Title: Hepatitis B in Aboriginal Populations in the Arctic: Alaska Natives, Canadian Inuit and First Nations Peoples, Greenland Inuits and Russian Native Populations - Progress update (pdf)
Summary of Activity
Although liver disease is the 12th leading cause of death in Americans, it is the 6th leading causing of death in American Indians and Alaska Natives. Similarly in Canada, deaths from liver disease are also the fifth leading cause of deaths in the 45-65 year age group. Chronic viral hepatitis due to hepatitis B and C are believed to be major contributors to liver disease in these populations. Greenland has one of the highest rates of HBV infection in the world and HBV and HCV are felt to be a major health problem in Russia, especially in remote populations. We propose to study the epidemiology of HBV in Aboriginal populations in the Arctic, the factors associated with disease progression, including demographic, environmental and viral factors and the impact of antiviral therapy in persons deemed suitable for treatment by established practice guidelines. The goals of this proposal are: 1. To determine the epidemiology of chronic HBV in Aboriginal Populations in the Arctic. 2. To monitor cohorts of HBV infected patients in these regions to determine the proportion who develop active liver disease by monitoring liver aminotransferase and HBV DNA levels on a regular basis and reviewing results of liver biopsies performed for clinical purposes. 3. To examine demographic factors associated with disease outcome. 4. To examine environmental factors associated with disease outcome including contaminants in the environment and food sources. 5. To examine the role of cofactors that might contribute to liver disease such as alcohol intake, obesity and the metabolic syndrome. 6. To examine viral characteristics in indigenous populations in the Arctic comparing HBV genotype distribution, viral loads and viral mutations that could be related to disease outcomes 7. By identifying potential treatment candidates and examining barriers to treatment and outcome of treatment including the role of factors such as demographic, viral genotype and environmental factors in response to treatment.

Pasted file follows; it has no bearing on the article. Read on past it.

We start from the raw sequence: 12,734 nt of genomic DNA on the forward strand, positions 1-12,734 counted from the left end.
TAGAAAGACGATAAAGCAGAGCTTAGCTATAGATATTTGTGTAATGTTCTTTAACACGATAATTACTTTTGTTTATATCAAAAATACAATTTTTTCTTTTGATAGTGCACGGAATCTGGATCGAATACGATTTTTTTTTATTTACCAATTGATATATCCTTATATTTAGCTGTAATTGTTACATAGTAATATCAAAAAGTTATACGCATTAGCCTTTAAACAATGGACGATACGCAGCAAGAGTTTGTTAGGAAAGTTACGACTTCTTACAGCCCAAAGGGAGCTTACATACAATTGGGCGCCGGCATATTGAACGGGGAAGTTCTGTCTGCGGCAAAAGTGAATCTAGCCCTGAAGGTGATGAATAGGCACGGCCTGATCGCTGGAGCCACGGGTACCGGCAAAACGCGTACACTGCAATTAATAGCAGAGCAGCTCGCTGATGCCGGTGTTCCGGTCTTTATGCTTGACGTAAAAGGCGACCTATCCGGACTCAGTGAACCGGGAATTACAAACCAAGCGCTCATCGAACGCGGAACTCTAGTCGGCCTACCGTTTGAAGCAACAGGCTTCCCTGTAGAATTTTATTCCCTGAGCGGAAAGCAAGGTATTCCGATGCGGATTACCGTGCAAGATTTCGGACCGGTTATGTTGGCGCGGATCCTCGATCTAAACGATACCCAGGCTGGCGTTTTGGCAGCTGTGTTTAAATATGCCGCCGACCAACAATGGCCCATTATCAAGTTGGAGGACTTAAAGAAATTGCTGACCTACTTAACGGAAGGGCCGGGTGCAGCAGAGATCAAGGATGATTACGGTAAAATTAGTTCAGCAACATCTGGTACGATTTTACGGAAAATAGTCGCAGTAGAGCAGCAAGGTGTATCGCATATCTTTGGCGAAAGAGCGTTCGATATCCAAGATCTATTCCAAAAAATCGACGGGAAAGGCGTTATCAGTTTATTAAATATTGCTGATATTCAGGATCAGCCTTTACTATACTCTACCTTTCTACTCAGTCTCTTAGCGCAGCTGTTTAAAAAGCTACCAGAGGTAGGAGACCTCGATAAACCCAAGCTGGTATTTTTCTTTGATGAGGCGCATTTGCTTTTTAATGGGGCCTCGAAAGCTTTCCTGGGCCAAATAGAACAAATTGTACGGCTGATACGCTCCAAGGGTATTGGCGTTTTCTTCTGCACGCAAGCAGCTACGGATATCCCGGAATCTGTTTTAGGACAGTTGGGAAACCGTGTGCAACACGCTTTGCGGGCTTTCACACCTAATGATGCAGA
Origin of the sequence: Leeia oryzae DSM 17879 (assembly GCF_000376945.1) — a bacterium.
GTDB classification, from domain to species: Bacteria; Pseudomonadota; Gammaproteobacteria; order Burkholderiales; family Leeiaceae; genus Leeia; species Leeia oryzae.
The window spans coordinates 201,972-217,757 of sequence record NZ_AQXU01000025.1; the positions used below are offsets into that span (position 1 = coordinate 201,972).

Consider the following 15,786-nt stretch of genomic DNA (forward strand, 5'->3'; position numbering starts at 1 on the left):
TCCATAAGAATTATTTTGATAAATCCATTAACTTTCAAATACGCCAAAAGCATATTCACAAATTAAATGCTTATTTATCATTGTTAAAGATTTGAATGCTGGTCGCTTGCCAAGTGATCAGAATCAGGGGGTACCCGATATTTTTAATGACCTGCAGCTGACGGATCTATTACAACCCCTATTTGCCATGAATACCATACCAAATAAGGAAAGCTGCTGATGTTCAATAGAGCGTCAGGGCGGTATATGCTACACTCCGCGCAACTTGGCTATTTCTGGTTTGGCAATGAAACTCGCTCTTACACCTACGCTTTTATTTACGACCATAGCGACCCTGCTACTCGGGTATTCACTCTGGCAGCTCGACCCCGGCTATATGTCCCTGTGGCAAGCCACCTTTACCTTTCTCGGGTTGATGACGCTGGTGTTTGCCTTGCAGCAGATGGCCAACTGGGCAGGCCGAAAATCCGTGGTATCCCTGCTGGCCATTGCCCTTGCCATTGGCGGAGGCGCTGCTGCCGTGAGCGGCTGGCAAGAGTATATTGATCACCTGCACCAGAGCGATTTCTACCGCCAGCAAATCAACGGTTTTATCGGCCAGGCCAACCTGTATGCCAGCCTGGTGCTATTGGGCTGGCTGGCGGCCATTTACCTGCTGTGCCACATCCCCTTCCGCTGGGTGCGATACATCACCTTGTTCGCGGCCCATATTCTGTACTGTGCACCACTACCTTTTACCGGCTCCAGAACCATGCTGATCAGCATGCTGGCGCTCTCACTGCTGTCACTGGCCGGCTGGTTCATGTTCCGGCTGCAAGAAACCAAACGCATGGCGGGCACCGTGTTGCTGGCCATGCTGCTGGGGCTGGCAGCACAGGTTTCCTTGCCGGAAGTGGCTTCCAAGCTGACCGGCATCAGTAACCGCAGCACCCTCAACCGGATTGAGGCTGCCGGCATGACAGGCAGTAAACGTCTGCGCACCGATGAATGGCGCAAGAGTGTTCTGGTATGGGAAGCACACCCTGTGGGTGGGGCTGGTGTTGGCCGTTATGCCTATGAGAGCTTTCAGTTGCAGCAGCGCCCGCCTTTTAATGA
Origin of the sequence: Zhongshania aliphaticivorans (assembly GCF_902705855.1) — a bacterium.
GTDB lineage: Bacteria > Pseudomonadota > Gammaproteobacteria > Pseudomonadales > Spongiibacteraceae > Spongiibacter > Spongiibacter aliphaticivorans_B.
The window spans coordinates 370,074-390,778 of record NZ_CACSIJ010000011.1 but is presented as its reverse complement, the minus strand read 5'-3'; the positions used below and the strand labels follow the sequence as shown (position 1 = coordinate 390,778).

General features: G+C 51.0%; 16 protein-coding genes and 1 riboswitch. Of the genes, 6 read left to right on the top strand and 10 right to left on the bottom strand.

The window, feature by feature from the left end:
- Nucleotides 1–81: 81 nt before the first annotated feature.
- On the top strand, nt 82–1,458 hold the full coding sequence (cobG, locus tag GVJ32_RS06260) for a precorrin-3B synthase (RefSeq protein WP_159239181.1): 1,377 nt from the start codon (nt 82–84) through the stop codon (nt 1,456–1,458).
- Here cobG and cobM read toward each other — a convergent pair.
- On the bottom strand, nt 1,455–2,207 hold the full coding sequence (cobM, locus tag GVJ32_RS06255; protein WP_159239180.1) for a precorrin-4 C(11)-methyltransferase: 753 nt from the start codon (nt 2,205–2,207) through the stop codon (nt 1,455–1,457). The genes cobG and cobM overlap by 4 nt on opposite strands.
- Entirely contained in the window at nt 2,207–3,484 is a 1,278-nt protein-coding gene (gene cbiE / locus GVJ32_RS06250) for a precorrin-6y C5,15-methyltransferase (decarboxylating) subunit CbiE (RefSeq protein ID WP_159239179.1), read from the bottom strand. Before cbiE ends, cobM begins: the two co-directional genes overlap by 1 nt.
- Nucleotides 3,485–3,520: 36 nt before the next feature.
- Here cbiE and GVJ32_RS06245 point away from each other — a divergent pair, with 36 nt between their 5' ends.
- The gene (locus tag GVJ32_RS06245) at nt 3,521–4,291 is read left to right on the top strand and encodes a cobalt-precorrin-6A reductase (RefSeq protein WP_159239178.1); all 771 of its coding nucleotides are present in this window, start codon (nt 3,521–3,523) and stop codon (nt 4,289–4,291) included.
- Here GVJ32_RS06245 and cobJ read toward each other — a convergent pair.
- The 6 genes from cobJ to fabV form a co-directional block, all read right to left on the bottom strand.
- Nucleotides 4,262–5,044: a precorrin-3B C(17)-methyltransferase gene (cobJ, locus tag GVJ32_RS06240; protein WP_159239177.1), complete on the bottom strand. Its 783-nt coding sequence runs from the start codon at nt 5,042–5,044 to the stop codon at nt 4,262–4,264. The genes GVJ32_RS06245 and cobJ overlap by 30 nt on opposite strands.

Liver Disease and Hepatitis Program, Alaska Native Tribal Health Consortium and Arctic Investigations Program Centers for Disease Control and Prevention
4315 Diplomacy Drive
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